I have never personally attended an Apple Keynote in my life. However every year I look in anticipation of it. I get my french press ready, pull out my laptop and enjoy the program in my pajamas, eagerly awaiting the small improvements of my beloved Apple products. Let me guess… it’s going to be another “revolutionarily, innovative, most advanced, reinvention” of itself. While I could read the twitter feed or watch the highlights later, I enjoy watching the event live. Another example of something I’d love to attend on day in person is a TED event, but I still love watching speakers in the comfort of my bed, or if I’m being honest, even my bathroom. At the end of this I’ll share a couple of my favorites.
While I enjoy these virtual events and recorded sessions, I strongly dislike webinars (in general). Most of the time webinars are the remote equivalent of sitting in on a timeshare pitch just because you want to get out of the sun for a bit on vacation and get that free spa pass after. While the same benefits are there of tuning in virtually; wearing pajamas, no travel, information being distilled, it is not nearly as engaging. This boils down to 3 main things that virtual conferences excel or can excel at, while webinars don’t.
1. Virtual conferences are user-first
Speakers, developers, and designers are spending countless hours making sure the content is engaging. Their job is to command an audience of thousands and offer them value. It’s much easier to “walk out” of a virtual conference if you’re not engaged than a physical conference. Webinars often focus on selling, walking through a tutorial, or whatever talking points the poor presenter has given dozens if not hundreds of time to a mostly non-engaged audience. Webinars often have nothing new to say, whereas the focal point of yearly conferences is new ideas, new technology, new relationships and new partnerships.
2. Virtual conferences are more interactive and fun
With the advent of apps, AR, and unique direct mail kits, the cost associated with an event can be poured into creating an amazing user experience for the attendees. Virtual product releases are often a huge thing for companies. From the stage announcing the app is now live and you can download it that moment along with everyone and experience it in real time. (As long as you don’t force people to download the latest U2 album.) Imagine registering to event and the day before the conference streams you receive a personalized package. It has your name on the box and it includes the agenda, a list of curated talks that may be of interest to you specifically, gourmet snacks to enjoy and maybe even a bottle of wine for your own private happy hour. Imagine the type of box like Robb Vices creates, or the gift boxes they send to those attending the Oscars. Events also often have a live social feeds, leaving room for people to express their thoughts with everyone in real time on the event box they just received, talks, virtual workshops, ect. The virtual event might even include a “who’s wearing the best pajamas” on social… #slickjammies2020. Virtual conferences allow for people to be less filtered and easily connect during the conference.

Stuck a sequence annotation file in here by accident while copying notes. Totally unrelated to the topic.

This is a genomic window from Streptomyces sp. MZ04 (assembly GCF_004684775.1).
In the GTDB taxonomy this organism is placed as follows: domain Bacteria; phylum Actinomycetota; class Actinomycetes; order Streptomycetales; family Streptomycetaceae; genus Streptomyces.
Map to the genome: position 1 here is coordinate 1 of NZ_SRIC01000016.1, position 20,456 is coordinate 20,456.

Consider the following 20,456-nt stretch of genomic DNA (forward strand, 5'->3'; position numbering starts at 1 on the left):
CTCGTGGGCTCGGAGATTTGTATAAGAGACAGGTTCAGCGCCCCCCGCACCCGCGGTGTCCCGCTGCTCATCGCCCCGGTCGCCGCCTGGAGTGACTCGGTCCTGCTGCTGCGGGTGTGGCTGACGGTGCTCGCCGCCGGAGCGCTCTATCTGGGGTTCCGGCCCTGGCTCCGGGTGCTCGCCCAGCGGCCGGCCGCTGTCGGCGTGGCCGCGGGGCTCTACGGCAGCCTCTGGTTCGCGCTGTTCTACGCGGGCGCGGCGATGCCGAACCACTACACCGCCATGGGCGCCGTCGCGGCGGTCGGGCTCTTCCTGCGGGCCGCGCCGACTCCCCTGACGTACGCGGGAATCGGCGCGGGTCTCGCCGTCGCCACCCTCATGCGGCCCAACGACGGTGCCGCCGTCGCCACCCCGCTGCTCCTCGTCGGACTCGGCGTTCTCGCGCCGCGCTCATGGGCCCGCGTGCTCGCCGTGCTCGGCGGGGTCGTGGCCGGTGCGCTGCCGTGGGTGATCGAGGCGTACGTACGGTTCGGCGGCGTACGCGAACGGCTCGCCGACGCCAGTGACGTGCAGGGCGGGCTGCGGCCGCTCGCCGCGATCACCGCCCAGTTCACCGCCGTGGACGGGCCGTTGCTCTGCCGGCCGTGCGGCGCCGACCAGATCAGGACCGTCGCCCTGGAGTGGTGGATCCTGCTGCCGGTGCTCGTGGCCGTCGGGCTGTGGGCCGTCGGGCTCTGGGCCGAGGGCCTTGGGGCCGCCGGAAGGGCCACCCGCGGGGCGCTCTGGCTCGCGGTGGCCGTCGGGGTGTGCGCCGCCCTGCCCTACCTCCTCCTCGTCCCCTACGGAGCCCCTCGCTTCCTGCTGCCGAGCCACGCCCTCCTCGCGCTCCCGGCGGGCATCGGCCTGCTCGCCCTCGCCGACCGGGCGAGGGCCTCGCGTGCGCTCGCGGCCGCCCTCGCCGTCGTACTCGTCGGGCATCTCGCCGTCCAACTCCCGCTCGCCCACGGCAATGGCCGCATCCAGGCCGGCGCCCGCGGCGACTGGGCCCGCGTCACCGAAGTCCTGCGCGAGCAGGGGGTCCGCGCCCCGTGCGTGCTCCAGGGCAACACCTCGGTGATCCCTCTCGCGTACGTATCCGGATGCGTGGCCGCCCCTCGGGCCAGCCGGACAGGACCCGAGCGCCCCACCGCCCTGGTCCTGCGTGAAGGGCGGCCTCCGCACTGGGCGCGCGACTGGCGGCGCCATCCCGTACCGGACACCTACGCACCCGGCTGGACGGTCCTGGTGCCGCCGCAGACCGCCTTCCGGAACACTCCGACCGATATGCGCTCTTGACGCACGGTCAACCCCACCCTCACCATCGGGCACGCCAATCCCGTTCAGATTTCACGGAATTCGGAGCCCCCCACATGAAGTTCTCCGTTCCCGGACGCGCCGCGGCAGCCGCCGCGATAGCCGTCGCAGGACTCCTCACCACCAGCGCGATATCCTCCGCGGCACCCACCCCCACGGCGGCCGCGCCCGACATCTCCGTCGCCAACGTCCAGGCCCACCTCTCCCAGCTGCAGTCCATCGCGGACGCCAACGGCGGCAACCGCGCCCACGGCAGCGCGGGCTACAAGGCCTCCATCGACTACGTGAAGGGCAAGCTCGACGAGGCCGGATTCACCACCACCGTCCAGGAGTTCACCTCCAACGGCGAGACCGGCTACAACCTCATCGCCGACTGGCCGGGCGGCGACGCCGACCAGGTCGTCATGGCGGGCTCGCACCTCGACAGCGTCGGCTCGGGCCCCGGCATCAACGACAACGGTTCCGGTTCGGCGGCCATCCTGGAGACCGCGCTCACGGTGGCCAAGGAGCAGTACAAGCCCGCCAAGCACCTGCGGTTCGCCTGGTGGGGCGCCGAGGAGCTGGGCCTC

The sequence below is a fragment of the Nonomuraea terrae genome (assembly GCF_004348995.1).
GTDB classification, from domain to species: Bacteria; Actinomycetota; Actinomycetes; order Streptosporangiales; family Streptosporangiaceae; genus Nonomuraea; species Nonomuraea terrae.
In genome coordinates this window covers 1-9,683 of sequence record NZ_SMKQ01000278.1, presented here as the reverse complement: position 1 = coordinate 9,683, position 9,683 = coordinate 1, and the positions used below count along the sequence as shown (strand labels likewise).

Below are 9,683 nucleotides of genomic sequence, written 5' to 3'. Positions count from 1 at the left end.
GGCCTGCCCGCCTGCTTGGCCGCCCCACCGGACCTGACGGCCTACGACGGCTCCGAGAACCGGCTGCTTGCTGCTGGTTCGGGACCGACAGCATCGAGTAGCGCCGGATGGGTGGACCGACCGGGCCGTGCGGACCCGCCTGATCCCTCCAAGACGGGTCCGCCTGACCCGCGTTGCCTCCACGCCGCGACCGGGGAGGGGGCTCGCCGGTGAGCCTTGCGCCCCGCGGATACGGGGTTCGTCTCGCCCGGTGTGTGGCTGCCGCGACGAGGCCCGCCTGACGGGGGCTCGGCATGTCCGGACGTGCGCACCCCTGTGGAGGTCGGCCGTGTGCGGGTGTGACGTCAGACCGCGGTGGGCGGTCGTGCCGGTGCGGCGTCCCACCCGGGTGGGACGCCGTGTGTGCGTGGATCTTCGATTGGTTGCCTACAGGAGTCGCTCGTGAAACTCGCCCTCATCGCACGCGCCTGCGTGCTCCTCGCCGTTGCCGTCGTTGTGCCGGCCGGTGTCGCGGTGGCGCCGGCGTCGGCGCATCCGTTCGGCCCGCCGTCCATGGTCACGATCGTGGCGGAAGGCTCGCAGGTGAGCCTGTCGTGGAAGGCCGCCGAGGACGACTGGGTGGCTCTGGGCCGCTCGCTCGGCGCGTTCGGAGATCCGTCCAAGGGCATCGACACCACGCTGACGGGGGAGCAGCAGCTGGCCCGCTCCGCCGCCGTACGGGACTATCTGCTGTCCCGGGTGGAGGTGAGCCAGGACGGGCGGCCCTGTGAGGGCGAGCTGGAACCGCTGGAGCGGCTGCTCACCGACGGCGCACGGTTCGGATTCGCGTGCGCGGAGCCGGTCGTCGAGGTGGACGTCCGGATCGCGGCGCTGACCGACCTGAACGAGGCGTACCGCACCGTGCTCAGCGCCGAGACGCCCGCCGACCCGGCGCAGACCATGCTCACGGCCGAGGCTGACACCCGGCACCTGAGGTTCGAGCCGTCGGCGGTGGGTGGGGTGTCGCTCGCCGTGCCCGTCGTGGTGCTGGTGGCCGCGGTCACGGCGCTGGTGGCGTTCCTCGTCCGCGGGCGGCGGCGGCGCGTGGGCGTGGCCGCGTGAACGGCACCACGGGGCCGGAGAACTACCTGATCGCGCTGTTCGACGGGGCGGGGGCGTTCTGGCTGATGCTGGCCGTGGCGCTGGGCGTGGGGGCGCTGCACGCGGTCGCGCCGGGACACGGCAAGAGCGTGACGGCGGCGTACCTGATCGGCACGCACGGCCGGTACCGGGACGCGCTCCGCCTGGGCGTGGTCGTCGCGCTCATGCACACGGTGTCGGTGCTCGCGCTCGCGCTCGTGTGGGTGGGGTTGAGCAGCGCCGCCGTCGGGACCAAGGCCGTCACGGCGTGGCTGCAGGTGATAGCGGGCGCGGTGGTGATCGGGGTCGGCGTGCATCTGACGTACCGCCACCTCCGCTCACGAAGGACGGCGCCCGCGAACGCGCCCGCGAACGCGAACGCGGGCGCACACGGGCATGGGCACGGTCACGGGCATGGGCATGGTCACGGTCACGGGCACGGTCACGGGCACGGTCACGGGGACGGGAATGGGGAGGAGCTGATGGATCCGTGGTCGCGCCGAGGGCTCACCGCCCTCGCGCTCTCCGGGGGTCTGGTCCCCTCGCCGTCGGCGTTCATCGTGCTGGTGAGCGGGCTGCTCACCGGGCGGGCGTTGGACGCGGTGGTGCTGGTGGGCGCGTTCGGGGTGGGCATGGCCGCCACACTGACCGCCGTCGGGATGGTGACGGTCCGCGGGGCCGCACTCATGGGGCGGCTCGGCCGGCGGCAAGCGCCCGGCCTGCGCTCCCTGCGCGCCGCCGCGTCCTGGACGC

3. Virtual conferences are great for sponsors
I know it might sound ridiculous but hear me out. In the last point I painted a picture of “attendees” receiving the equivalent of one of those extravagant Oscar gift boxes but that is a gold mine of opportunity for sponsors. Love it or hate it swag bags are an integral part of the event and conference culture. You may even have a sock drawer dedicated to it already. Swag can be fun and maybe if you travel often you can pick up something fun for your kids, or maybe add to your buddies beer cozy collection. Sponsors being able to pay to include information and branded material in that “attendee package” puts their message directly in the hands of the recipient. They can’t walk by, avoiding eye connect as they pass your booth for the 20th time. Of course you want to create the most relevant and engaging content to stand out. How to effectively do that is a separate topic we can talk about later. I may be creating a monster here but, it also creates opportunity for smaller companies who maybe can’t sponsor to make their own conference kits to send to companies and individuals attending.
Bottom line is that there is a huge amount of opportunity and value in making more of these conferences we attend and sponsor yearly, virtual. How that budget is currently spent on events could potentially be better spent in a different way than we are used to. Matt Heinz of Heinz Marketing wrote a fantastic article to that point. As we grow in an ever-increasingly virtual and digital society, it’s a good time to embrace these types of conferences. So if you’ll be staying at home for a few conferences this year, see how you would make it better.
In the meantime, please wash your hands and as promised here’s a couple of my favorite ted talks, enjoy: